Naturalism in Beatrix Potter's Victorian Illustrations


Beatrix Potter's Victorian illustrations combine the whimsy important to children's literature and the anatomical and environmental correctness of a naturalist artist in the fashion of Sir John Everett Millais.  Potter (1866-1943) incorporates elaborately illustrated plants and animals into each of her works in order to recreate the natural habitats of the animal characters.  Potter also makes a great effort to replicate the movements of each animal model through the authentic depiction of their body parts, which contributes greatly to the success of her picture books.

Beatrix Potter, "They Lived with Their Mother in a Sand-bank, Underneath the Root of a Very Big Fir-Tree," The Tale of Peter Rabbit, 1902.  The first image in this case is the very first illustration in The Tale of Peter Rabbit. Beatrix Potter depicts the family of bunnies in a naturalistic setting. In contrast to illustrations that appear later in the story, Potter illustrates the family of rabbits without human clothing and in a beautifully detailed rendition of their natural habitat. Potter includes the moss, surrounding forest, curving tree roots, and textured bark that would be found in this setting. Furthermore, each rabbit looks like an authentic Belgian rabbit after the model that Potter used to illustrate them, her own pet rabbit, Peter Piper. 

Beatrix Potter, "Flopsy, Mopsy, and Cotton-Tail, Who Were Good Little Bunnies, Went Down to the Lane to Gather Blackberries" The Tale of Peter Rabbit, 1902. The second image in this case is also from Beatrix Potter's collection of children's literature. She complicates the naturalism of this scene by including in the illustration the little bunnies' clothing in a pile behind them. Overall, Potter retains a very naturalistic approach by including carefully drawn colored images of the grass and blackberry bushes, the little birds eating the berries, and realistically rendered rabbits in Flopsy, Mopsy, and Cotton-Tail. 

Beatrix Potter, "Mr. Jeremy Bounced Up To the Surface Of the Water. Like A Cork" The Tale of Mr. Jeremy Fisher, 1906. In the stories that followed Peter Rabbit, Beatrix Potter maintains her naturalistic style of illustration. Mr. Jeremy Fisher, who is a pet of the upper reaches, is illustrated as unclothed in the water amidst the water lilies that can be found in a real pond. He is shown as a naturalistic frog through his movement in the pond, his webbed feet, and bulging eyes.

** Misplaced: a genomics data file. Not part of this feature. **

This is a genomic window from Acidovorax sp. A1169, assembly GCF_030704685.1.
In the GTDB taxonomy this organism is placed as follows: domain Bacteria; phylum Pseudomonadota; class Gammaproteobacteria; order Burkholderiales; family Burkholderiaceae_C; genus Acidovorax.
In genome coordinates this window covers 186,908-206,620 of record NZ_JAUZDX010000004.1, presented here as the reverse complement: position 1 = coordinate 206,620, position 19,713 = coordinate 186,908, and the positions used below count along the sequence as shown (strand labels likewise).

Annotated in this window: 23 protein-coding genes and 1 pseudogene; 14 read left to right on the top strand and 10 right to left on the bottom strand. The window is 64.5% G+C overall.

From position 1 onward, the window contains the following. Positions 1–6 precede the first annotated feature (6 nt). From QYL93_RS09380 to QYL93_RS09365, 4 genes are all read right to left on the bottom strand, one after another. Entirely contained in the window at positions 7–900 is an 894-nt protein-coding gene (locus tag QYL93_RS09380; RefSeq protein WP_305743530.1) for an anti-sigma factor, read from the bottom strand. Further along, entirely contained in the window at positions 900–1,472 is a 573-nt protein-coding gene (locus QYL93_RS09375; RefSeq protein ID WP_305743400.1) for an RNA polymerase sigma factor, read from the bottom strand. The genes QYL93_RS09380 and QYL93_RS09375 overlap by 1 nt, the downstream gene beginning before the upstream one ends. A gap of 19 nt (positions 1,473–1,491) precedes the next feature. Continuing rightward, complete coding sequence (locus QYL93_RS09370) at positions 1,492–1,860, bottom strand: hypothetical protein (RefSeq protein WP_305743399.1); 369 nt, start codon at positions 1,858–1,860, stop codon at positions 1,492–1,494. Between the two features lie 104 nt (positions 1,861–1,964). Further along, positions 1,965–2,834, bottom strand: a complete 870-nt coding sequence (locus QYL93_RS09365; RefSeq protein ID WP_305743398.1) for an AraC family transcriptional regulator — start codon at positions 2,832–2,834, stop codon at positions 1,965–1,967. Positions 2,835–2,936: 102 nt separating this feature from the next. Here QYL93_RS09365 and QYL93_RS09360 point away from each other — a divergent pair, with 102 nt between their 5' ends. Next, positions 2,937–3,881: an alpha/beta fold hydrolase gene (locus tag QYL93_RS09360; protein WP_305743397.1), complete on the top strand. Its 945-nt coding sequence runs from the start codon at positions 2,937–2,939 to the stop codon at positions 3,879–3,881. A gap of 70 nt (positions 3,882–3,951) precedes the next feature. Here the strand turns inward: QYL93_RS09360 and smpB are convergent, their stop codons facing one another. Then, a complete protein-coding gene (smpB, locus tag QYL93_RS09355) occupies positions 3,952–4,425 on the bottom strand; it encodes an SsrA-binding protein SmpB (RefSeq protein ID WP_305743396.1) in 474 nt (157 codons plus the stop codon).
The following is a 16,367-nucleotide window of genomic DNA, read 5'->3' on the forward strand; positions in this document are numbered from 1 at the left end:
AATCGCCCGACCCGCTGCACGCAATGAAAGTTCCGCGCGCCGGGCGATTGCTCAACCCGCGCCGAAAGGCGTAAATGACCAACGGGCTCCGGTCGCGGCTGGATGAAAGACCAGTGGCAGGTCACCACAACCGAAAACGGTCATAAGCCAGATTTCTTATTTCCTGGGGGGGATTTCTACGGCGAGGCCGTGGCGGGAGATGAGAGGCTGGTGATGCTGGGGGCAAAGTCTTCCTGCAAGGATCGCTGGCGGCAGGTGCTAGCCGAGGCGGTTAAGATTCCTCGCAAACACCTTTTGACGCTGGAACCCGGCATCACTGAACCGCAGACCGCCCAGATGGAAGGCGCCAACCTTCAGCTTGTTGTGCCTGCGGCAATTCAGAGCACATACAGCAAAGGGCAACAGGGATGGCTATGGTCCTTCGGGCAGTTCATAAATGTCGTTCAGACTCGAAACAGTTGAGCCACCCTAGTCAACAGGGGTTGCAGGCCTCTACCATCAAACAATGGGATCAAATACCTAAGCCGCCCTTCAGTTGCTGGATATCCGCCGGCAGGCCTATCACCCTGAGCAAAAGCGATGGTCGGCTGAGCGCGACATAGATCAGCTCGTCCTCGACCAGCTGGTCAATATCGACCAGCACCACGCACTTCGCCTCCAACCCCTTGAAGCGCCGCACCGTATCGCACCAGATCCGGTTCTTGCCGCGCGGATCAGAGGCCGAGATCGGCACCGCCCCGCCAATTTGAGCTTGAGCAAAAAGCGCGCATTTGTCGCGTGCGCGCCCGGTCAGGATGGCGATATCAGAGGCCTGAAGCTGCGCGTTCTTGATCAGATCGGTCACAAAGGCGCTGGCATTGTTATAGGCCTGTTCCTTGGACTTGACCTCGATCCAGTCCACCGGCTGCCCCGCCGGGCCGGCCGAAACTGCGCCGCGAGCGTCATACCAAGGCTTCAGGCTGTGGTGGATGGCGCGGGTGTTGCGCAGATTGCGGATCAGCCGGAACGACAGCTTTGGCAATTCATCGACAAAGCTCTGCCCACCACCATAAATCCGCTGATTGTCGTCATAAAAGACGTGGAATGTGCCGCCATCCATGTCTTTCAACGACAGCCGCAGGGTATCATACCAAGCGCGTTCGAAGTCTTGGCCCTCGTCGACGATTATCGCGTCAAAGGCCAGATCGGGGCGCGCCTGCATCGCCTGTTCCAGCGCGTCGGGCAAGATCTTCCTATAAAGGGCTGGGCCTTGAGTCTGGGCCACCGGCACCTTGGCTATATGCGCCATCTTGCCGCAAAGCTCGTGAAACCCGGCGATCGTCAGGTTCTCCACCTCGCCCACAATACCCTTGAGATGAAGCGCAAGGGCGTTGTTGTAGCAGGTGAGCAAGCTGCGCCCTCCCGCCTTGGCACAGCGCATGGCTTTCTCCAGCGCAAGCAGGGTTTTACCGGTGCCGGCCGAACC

Beatrix Potter, "Squirrel Nutkin Gathering Pincushions from a Briar Bush" The Tale of Squirrel Nutkin, 1903. In anticipation of illustrating her characters in Squirrel Nutkin, Beatrix Potter created several squirrel studies of the British red squirrel that would allow her to capture the shape and movement of squirrels. Squirrel Nutkin is unclothed in this image, his large and fluffy tail resting over his back. Potter expertly balances Squirrel Nutkin on a detailed wooden fence as we often see squirrels in nature. Potter includes in her illustration intricate pincushions and leaves on the Briar bush, details which recreate what we might see if we were to walk by a fence with plant life and a squirrel on it.

Sir John Everett Millais, Dew-Drenched Furze, 1889. Beatrix Potter was inspired by Sir John Everett Millais (1829-96), a leading British naturalist artist; Potter notes in her journal on the date of Millais's death: "I shall always have a most affectionate rememberance of Sir John Millais. . .he really paid me a compliment for he said that 'plenty of people can draw, but you and my son John have observation" ( Golden, Serials to Graphic Novels, 166). In this painting, Millais depicts a Scottish landscape with great attention to detail. The intricate plant life, flecks of light against the leaves and grasses, and the colors of the rising sun are all expertly incorporated into this painting. Potter's work takes after that of Millais in this degree of attention to one's surroundings in including authentic nature settings in her book illustrations. Potter's animal characters appear naturalistic, regardless of if they are wearing clothing, because she depicts them in their natural habitats. 

Associated Place(s)

Image Date: 

circa. 19th century